NASHVILLE, Tenn. (WZTV) — Research has kicked off on Interstate 24 for an experiment that will explore "phantom traffic jams."
The study is led by Vanderbilt University and University of California, Berkeley, in coordination with Tennessee Department of Transportation (TDOT) and Nissan North America. It'll be the largest open-track field experiment in the world.
The "CIRCLES" project is a 100-car, five-day driving experiment integrated into real traffic. It uses artificial intelligence (AI) from 2,500 hours of driving to assess the impact of vehicles with modified, adaptive cruise control to smooth traffic. The experiment will study the increase of fuel economy, improvement of air quality and reduction of commute times.
Dan Work with Vanderbilt University says, "For these phantom traffic jams we know that one driver making a break suddenly can turn into a ripple affect, that down the freeway creates a huge wave of tail lights. In the same way, our vehicles are trying to combat that. They're trying to make small changes to the way traffic is changing."
Work believes this project is just what the future needs. He adds, “Good drivers can anticipate the traffic ahead and don’t race just to slow down. Unfortunately, I think it’s a lot harder to train drivers to be better than it is to build smarter cruise control .”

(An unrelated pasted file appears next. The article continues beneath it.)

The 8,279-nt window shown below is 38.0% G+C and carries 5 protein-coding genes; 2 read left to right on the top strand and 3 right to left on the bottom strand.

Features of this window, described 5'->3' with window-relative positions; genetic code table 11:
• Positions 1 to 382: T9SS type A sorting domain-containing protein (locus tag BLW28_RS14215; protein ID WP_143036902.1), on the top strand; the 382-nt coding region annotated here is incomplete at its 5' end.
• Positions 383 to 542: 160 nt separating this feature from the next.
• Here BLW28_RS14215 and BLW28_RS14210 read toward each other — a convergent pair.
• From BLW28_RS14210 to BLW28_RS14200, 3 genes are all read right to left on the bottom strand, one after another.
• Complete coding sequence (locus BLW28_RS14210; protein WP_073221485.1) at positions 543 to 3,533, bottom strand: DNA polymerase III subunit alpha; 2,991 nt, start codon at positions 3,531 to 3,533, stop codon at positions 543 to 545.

Lee Smith with TDOT says this project could help the growing traffic concerns as more people move to the area.
We're going from being a more rural state to a more urban state. And so using technology in every way possible to improve reliability and safety is our goal.
FOX 17 News is told one car with automated software should ease traffic for 100 cars around them.
It's taking place from Nov. 14 to 18 on a $11 million testbed known as "I-24 MOTION," using Nissan Rogues running automation software to positively affect traffic.
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